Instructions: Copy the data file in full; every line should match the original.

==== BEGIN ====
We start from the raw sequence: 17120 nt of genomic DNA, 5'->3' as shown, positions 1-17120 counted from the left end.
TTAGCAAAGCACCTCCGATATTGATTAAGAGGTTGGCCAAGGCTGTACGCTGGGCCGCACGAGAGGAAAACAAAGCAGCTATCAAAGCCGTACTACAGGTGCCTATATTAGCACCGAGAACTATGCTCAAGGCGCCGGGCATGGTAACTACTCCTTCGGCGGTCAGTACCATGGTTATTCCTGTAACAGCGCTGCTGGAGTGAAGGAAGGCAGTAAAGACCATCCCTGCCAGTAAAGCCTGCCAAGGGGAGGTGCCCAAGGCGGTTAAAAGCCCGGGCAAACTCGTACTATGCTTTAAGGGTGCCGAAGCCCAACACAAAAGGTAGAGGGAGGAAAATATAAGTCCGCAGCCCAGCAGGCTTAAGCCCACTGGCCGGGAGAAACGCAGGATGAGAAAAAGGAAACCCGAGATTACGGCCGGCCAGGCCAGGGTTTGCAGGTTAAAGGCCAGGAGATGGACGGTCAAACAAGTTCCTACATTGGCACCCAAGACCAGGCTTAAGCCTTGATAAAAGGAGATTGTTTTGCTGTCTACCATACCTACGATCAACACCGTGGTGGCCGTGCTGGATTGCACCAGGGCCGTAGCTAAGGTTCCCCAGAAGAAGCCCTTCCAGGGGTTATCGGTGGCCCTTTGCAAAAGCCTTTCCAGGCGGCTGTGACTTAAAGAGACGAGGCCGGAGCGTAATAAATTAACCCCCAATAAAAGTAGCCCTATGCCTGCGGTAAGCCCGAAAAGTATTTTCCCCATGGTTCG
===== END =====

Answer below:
We start from the raw sequence: 17120 nt of genomic DNA, 5'->3' as shown, positions 1-17120 counted from the left end.
TTAGCAAAGCACCTCCGATATTGATTAAGAGGTTGGCCAAGGCTGTACGCTGGGCCGCACGAGAGGAAAACAAAGCAGCTATCAAAGCCGTACTACAGGTGCCTATATTAGCACCGAGAACTATGCTCAAGGCGCCGGGCATGGTAACTACTCCTTCGGCGGTCAGTACCATGGTTATTCCTGTAACAGCGCTGCTGGAGTGAAGGAAGGCAGTAAAGACCATCCCTGCCAGTAAAGCCTGCCAAGGGGAGGTGCCCAAGGCGGTTAAAAGCCCGGGCAAACTCGTACTATGCTTTAAGGGTGCCGAAGCCCAACACAAAAGGTAGAGGGAGGAAAATATAAGTCCGCAGCCCAGCAGGCTTAAGCCCACTGGCCGGGAGAAACGCAGGATGAGAAAAAGGAAACCCGAGATTACGGCCGGCCAGGCCAGGGTTTGCAGGTTAAAGGCCAGGAGATGGACGGTCAAACAAGTTCCTACATTGGCACCCAAGACCAGGCTTAAGCCTTGATAAAAGGAGATTGTTTTGCTGTCTACCATACCTACGATCAACACCGTGGTGGCCGTGCTGGATTGCACCAGGGCCGTAGCTAAGGTTCCCCAGAAGAAGCCCTTCCAGGGGTTATCGGTGGCCCTTTGCAAAAGCCTTTCCAGGCGGCTGTGACTTAAAGAGACGAGGCCGGAGCGTAATAAATTAACCCCCAATAAAAGTAGCCCTATGCCTGCGGTAAGCCCGAAAAGTATTTTCCCCATGGTTCG